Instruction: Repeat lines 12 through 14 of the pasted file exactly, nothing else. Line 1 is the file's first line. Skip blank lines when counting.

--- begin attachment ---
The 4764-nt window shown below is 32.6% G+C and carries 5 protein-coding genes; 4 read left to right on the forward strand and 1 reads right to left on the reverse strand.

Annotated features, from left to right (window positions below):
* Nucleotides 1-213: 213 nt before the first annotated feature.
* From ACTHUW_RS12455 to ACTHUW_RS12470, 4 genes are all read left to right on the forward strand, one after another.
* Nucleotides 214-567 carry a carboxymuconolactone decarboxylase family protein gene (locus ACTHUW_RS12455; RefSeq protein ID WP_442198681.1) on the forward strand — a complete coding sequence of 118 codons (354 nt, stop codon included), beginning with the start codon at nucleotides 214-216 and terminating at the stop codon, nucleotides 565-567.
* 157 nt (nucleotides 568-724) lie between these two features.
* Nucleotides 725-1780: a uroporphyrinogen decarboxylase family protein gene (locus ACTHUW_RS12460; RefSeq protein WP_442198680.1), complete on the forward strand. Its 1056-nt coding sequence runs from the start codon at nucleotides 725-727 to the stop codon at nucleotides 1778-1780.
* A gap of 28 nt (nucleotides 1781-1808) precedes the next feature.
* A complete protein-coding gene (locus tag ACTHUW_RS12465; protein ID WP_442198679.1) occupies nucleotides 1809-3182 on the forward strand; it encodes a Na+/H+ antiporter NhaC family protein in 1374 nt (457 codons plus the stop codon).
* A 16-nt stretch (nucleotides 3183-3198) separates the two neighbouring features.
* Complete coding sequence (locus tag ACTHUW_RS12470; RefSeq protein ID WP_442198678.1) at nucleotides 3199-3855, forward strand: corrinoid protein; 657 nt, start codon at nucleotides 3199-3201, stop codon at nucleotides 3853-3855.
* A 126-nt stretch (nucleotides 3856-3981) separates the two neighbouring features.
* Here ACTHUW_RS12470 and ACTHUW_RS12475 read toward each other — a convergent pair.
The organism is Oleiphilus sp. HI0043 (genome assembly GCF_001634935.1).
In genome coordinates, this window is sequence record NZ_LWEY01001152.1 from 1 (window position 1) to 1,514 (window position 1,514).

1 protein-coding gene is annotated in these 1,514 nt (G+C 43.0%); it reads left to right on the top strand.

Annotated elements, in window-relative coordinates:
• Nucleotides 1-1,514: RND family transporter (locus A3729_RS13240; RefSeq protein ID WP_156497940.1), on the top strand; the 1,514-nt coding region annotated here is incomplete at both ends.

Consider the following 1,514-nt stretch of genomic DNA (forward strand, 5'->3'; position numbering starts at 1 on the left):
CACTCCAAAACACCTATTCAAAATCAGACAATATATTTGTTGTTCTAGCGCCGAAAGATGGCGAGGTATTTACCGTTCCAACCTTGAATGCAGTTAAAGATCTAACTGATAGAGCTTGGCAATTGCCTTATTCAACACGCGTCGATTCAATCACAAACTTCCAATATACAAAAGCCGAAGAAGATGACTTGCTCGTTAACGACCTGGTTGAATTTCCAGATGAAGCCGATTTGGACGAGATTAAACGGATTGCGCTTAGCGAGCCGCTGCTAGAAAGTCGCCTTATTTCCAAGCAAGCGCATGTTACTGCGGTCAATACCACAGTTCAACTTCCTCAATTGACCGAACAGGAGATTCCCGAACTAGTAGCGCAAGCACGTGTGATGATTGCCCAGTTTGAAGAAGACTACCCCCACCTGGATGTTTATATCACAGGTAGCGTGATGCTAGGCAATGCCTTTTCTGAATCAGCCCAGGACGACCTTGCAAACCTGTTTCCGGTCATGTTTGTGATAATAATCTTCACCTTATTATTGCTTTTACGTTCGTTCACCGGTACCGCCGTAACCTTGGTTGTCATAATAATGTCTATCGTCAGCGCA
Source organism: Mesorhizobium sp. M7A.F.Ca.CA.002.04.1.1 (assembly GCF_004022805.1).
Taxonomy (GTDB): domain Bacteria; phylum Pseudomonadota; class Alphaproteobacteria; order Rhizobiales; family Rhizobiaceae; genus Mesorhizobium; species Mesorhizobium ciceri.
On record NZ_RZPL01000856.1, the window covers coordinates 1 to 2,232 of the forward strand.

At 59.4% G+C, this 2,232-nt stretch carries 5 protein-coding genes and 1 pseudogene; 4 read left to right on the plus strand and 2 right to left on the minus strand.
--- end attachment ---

* A 126-nt stretch (nucleotides 3856-3981) separates the two neighbouring features.
* Here ACTHUW_RS12470 and ACTHUW_RS12475 read toward each other — a convergent pair.
The organism is Oleiphilus sp. HI0043 (genome assembly GCF_001634935.1).